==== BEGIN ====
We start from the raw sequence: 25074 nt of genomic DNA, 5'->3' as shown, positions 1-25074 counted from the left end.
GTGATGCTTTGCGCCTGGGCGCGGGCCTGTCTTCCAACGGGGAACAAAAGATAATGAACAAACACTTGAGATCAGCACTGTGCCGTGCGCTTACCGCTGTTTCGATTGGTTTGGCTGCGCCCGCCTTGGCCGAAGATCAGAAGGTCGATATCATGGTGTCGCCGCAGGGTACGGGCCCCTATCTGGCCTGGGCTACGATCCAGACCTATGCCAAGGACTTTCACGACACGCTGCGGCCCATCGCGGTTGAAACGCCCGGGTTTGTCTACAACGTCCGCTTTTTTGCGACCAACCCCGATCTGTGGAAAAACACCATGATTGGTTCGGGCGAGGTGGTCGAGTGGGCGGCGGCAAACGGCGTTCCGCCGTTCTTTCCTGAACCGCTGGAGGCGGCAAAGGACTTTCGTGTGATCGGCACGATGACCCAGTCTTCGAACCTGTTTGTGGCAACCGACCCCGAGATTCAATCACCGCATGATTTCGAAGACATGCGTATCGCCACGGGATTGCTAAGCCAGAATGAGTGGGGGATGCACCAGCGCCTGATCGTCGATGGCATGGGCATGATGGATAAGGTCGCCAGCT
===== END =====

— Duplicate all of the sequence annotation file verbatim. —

We start from the raw sequence: 25074 nt of genomic DNA, 5'->3' as shown, positions 1-25074 counted from the left end.
GTGATGCTTTGCGCCTGGGCGCGGGCCTGTCTTCCAACGGGGAACAAAAGATAATGAACAAACACTTGAGATCAGCACTGTGCCGTGCGCTTACCGCTGTTTCGATTGGTTTGGCTGCGCCCGCCTTGGCCGAAGATCAGAAGGTCGATATCATGGTGTCGCCGCAGGGTACGGGCCCCTATCTGGCCTGGGCTACGATCCAGACCTATGCCAAGGACTTTCACGACACGCTGCGGCCCATCGCGGTTGAAACGCCCGGGTTTGTCTACAACGTCCGCTTTTTTGCGACCAACCCCGATCTGTGGAAAAACACCATGATTGGTTCGGGCGAGGTGGTCGAGTGGGCGGCGGCAAACGGCGTTCCGCCGTTCTTTCCTGAACCGCTGGAGGCGGCAAAGGACTTTCGTGTGATCGGCACGATGACCCAGTCTTCGAACCTGTTTGTGGCAACCGACCCCGAGATTCAATCACCGCATGATTTCGAAGACATGCGTATCGCCACGGGATTGCTAAGCCAGAATGAGTGGGGGATGCACCAGCGCCTGATCGTCGATGGCATGGGCATGATGGATAAGGTCGCCAGCT